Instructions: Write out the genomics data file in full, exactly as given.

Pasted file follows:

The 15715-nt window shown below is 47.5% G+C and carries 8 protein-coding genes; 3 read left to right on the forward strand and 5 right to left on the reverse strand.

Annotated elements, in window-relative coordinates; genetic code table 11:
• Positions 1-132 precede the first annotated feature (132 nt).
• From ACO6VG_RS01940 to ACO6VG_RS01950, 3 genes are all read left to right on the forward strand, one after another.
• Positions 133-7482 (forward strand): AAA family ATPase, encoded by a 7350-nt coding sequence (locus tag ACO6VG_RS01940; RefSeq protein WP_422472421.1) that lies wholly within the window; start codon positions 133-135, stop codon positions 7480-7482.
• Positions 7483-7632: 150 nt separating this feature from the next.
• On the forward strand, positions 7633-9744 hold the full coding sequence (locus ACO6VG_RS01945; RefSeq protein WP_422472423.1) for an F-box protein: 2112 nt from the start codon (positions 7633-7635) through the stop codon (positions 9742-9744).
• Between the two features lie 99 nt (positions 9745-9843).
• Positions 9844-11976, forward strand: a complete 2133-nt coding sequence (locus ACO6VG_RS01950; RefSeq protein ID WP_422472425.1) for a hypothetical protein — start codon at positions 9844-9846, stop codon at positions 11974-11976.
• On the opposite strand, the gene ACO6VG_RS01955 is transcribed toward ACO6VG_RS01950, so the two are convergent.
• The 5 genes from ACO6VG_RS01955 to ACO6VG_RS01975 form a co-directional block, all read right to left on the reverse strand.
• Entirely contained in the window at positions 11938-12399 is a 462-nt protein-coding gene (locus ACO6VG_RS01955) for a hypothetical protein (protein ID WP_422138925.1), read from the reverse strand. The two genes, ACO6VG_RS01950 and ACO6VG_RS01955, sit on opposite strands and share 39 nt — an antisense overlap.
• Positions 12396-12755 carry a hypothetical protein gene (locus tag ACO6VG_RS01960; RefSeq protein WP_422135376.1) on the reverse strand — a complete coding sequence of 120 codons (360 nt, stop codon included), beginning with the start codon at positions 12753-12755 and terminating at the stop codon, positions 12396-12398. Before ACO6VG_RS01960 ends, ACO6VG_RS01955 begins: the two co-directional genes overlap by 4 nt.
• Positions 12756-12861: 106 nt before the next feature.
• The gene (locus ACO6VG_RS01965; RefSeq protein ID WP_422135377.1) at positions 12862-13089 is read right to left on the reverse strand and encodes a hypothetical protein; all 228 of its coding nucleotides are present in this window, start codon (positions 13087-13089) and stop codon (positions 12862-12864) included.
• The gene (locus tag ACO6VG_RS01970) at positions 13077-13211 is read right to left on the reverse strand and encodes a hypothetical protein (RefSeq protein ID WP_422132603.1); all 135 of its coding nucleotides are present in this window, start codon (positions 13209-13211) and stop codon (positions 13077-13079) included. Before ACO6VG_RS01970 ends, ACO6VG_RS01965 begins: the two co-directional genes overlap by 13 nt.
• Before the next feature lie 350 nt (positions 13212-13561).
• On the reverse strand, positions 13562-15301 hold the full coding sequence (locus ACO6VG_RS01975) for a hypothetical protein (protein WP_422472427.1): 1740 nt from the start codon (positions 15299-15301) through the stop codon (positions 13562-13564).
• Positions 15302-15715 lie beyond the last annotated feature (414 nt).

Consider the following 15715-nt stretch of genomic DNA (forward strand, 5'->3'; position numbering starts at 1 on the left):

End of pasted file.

The 15715-nt window shown below is 47.5% G+C and carries 8 protein-coding genes; 3 read left to right on the forward strand and 5 right to left on the reverse strand.

Annotated elements, in window-relative coordinates; genetic code table 11:
• Positions 1-132 precede the first annotated feature (132 nt).
• From ACO6VG_RS01940 to ACO6VG_RS01950, 3 genes are all read left to right on the forward strand, one after another.
• Positions 133-7482 (forward strand): AAA family ATPase, encoded by a 7350-nt coding sequence (locus tag ACO6VG_RS01940; RefSeq protein WP_422472421.1) that lies wholly within the window; start codon positions 133-135, stop codon positions 7480-7482.
• Positions 7483-7632: 150 nt separating this feature from the next.
• On the forward strand, positions 7633-9744 hold the full coding sequence (locus ACO6VG_RS01945; RefSeq protein WP_422472423.1) for an F-box protein: 2112 nt from the start codon (positions 7633-7635) through the stop codon (positions 9742-9744).
• Between the two features lie 99 nt (positions 9745-9843).
• Positions 9844-11976, forward strand: a complete 2133-nt coding sequence (locus ACO6VG_RS01950; RefSeq protein ID WP_422472425.1) for a hypothetical protein — start codon at positions 9844-9846, stop codon at positions 11974-11976.
• On the opposite strand, the gene ACO6VG_RS01955 is transcribed toward ACO6VG_RS01950, so the two are convergent.
• The 5 genes from ACO6VG_RS01955 to ACO6VG_RS01975 form a co-directional block, all read right to left on the reverse strand.
• Entirely contained in the window at positions 11938-12399 is a 462-nt protein-coding gene (locus ACO6VG_RS01955) for a hypothetical protein (protein ID WP_422138925.1), read from the reverse strand. The two genes, ACO6VG_RS01950 and ACO6VG_RS01955, sit on opposite strands and share 39 nt — an antisense overlap.
• Positions 12396-12755 carry a hypothetical protein gene (locus tag ACO6VG_RS01960; RefSeq protein WP_422135376.1) on the reverse strand — a complete coding sequence of 120 codons (360 nt, stop codon included), beginning with the start codon at positions 12753-12755 and terminating at the stop codon, positions 12396-12398. Before ACO6VG_RS01960 ends, ACO6VG_RS01955 begins: the two co-directional genes overlap by 4 nt.
• Positions 12756-12861: 106 nt before the next feature.
• The gene (locus ACO6VG_RS01965; RefSeq protein ID WP_422135377.1) at positions 12862-13089 is read right to left on the reverse strand and encodes a hypothetical protein; all 228 of its coding nucleotides are present in this window, start codon (positions 13087-13089) and stop codon (positions 12862-12864) included.
• The gene (locus tag ACO6VG_RS01970) at positions 13077-13211 is read right to left on the reverse strand and encodes a hypothetical protein (RefSeq protein ID WP_422132603.1); all 135 of its coding nucleotides are present in this window, start codon (positions 13209-13211) and stop codon (positions 13077-13079) included. Before ACO6VG_RS01970 ends, ACO6VG_RS01965 begins: the two co-directional genes overlap by 13 nt.
• Before the next feature lie 350 nt (positions 13212-13561).
• On the reverse strand, positions 13562-15301 hold the full coding sequence (locus ACO6VG_RS01975) for a hypothetical protein (protein WP_422472427.1): 1740 nt from the start codon (positions 15299-15301) through the stop codon (positions 13562-13564).
• Positions 15302-15715 lie beyond the last annotated feature (414 nt).

Consider the following 15715-nt stretch of genomic DNA (forward strand, 5'->3'; position numbering starts at 1 on the left):